When I first ran Magic events they were for Dorian Redburn nee Anders and I’d get a fist full of packs and a lunch for a day of judging.  I referred to it as my “moonpie” compensation scheme and I did that until I certed officially as a Level 1 judge.  I quickly got to L2 after an active 10 month period and have been there since and at most events, I get between a box and two boxes of product a day which comes out to about $8 an hour and is unimpressive overall but is enough to justify burning days and destroying feet to do it, until today.

I was asked by Cyborg 1 to run a GPT this weekend so I suited up in my black judge duds and black market suspenders to run an event of probably 30-50 people, possibly on the upper side if history proved true.  A total of 12 people showed and I couldn’t bring myself to accept full compensation so I offered to be paid entirely in whatever snacks from the store I could consume.  Here I was, with 12 people, not really having to answer any rules questions, vastly overdressed compared to those walking in and out, staring into the middle distance unable to bring myself to just read something, and eating moonpies.

I’ve come full circle.  I’m getting out.

Our report time was 8:00 AM, all of us, that is which is something I’d never encountered previously at a GP.  We stared blankly into the middle distance while sorting basic lands (something that I think should be included in judge exams) and listening to how the task assignments for the day would have the constancy of a desert rain puddle.  For a few brief periods, I had a judge candidate/judgeling/level zero to proctor and I began working my magic.  Most judges go over rulings with protojudges, I focus on more prosaic concerns.

Me: The three most important questions you’ll ever receive are “where are the bathrooms”, “how much time is left”, and “uh, what does this card do”.  Most of the time you’ll be answering the first two so don’t feel bad if you don’t know the last one occasionally.
Judgeling: So rules knowledge isn’t important?
Me: No, it’s very important for a tournament, but you don’t need to be the expert all the time.  That’s like expecting a librarian to memorize rather than locate books.   It’s important to have your docket of speeches prepared.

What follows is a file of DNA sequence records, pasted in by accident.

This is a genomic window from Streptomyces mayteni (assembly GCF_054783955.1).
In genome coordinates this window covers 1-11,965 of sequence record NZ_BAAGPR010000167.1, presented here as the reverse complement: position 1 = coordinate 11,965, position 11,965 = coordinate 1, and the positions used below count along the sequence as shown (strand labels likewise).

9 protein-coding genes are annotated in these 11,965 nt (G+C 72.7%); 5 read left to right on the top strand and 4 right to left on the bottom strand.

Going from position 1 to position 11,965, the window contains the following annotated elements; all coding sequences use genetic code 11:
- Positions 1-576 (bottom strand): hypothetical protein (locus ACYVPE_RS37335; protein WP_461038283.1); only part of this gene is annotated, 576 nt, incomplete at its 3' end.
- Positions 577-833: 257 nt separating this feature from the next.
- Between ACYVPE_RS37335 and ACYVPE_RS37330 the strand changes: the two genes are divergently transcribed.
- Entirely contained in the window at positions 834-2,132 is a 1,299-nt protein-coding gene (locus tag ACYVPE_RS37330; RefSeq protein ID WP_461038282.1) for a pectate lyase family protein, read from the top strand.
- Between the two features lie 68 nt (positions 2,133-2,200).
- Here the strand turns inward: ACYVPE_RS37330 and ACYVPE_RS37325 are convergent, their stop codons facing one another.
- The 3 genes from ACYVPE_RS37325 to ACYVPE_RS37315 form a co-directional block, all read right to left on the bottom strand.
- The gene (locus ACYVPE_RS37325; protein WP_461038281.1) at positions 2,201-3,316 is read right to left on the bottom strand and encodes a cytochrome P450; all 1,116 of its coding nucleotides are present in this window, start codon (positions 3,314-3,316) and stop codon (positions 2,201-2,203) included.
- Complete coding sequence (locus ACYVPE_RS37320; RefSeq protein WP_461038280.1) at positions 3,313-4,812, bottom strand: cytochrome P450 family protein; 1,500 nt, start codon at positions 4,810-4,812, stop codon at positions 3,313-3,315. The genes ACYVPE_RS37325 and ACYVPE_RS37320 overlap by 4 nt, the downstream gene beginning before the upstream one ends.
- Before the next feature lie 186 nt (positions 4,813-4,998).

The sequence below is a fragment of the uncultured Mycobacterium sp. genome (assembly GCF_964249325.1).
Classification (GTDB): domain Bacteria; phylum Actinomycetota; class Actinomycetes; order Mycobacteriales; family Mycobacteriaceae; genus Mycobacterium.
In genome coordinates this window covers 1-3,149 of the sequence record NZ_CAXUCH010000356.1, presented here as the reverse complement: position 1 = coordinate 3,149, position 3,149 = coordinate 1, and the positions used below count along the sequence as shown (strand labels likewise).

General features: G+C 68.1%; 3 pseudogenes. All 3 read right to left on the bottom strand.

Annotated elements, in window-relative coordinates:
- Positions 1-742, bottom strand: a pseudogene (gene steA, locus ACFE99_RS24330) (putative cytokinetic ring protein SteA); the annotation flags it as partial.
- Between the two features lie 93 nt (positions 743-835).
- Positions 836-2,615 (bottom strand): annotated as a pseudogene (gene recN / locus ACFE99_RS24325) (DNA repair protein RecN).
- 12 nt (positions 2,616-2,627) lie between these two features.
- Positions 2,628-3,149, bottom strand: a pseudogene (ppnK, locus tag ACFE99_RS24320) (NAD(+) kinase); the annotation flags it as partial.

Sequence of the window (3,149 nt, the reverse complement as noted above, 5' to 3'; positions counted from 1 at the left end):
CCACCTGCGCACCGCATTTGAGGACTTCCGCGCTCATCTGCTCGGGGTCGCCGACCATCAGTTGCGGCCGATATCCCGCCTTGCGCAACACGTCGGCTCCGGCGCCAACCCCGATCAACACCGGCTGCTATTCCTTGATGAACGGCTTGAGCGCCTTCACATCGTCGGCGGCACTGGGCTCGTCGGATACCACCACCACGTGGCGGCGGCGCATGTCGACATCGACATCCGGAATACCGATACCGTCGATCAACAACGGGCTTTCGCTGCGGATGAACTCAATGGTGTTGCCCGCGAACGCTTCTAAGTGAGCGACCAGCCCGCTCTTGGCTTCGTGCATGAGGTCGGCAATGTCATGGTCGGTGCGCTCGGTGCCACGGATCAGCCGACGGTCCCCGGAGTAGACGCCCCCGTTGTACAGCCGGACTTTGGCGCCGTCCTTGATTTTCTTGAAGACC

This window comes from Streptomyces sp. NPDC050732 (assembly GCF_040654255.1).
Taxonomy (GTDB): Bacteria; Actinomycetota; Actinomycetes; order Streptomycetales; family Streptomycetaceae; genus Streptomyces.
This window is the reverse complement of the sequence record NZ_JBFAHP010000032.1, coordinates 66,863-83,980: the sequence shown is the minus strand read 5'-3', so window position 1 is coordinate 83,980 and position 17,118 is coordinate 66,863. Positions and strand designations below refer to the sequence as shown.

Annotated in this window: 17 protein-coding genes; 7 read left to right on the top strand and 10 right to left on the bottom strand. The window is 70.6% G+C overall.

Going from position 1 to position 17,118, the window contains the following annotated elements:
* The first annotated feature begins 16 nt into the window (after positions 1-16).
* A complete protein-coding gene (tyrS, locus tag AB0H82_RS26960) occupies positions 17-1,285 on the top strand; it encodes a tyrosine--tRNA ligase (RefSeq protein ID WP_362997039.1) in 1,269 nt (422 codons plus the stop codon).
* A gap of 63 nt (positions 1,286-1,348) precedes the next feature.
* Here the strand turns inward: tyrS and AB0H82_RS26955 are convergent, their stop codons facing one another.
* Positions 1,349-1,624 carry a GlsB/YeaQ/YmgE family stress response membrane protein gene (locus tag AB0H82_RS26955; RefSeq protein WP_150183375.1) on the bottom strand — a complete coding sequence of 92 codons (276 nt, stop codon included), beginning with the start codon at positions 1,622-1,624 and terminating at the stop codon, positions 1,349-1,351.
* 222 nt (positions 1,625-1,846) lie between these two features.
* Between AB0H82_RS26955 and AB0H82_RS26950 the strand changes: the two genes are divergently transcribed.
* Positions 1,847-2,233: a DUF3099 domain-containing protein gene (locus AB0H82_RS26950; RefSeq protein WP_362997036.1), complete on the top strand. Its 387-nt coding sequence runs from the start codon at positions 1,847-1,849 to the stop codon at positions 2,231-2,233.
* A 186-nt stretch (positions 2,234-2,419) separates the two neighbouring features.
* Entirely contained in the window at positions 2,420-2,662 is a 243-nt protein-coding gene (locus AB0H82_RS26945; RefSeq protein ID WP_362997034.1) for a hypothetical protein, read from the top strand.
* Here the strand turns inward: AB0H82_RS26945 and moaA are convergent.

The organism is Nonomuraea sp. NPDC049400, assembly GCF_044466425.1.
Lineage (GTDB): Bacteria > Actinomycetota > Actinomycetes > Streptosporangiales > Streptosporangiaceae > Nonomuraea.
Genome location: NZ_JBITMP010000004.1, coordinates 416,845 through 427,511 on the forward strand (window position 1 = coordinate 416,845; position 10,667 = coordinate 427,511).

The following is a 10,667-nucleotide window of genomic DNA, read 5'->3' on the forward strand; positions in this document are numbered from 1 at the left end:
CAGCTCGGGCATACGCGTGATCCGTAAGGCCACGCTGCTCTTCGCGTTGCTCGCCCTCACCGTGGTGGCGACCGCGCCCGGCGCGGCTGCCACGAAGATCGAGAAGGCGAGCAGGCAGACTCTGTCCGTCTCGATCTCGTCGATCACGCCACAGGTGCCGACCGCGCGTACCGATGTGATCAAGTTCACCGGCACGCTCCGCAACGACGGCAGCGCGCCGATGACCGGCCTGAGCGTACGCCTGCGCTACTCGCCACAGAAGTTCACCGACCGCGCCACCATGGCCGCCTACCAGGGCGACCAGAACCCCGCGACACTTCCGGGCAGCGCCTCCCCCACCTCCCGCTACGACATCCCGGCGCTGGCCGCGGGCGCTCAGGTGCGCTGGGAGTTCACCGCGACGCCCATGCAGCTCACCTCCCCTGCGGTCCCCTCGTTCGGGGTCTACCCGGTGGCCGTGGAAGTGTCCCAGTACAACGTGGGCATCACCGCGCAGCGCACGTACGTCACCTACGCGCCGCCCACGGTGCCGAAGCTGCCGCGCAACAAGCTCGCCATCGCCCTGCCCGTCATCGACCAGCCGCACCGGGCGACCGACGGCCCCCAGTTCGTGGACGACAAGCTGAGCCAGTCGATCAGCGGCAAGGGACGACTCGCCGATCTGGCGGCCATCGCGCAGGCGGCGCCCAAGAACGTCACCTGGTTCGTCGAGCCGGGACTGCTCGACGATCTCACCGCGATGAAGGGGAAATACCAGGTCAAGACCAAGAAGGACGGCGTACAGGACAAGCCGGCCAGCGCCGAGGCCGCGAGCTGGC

Judgeling: Like what?
Me: When I start a booster draft I introduce myself “hi, my name is Terry Robinson and I’m a level two judge from Philadelphia.  I do two things: run 8-mans and screw up judge calls.  Remember that before you raise your hand.”
Judgeling: I think I understand, do you have any other advice?
Me: Wash your judge shirt inside out to reduce wear on the logos.

I was flattered when my name came up during his interview.  I don’t know in what context, but I still felt good.

Before going to bed last night I popped in the ear plugs and I didn’t hear anything from my room mate, even after I took them out.  Seems like we both discovered that his snoring is tied to his posture so what he fell into bed and went to sleep, that was a snore-free position.

My job for the day was PM public events meaning that I ran something on the order of 14-18 8-person events like booster drafts but I had my expectations set high by the fact that the morning crew who arrived at 9 left at 3 after breaks giving me the expectation that I’d have a glorious six hour day.  At around 5:30 I politely asked when the PM crew would be released and the coordinator said “the hall closes at 2 AM but we’ll cut off events at 8 PM”.

Me: So, the morning crew worked 5.5 hours and got a break and we’ll be on for 10 hours or more?
Him: *pause* Yes.

Normally, I’d be mad, but I respected the coordinators look of “this man is right and I can lie now and be hated later or be right now and be hated briefly”.  After a bit of thought I realized that the GPT and PTQ crews would also be hosting long days so I shifted my internal victim to the chorus of internal homunculi mocking the weakness of the AM crew.  The evening plodded on and the tenor of the evening improved when all the uptight judges got punch-drunk and accidentally smiled.  At one point during the PTQ finals a judge I had previously called Sgt. Sunshine broke into a panegyric in praise of the teamwork element of high school basketball and there was a brief discussion of beer prices at different sports complexes.  At around 11 PM I had hit my limit and asked to leave.  The organizer thanked me and asked me to get something for him from the judge area.  I parted the curtains and was met with a feast of Italian takeout.  Few things fight fatigue better than chicken Alfredo with bacon.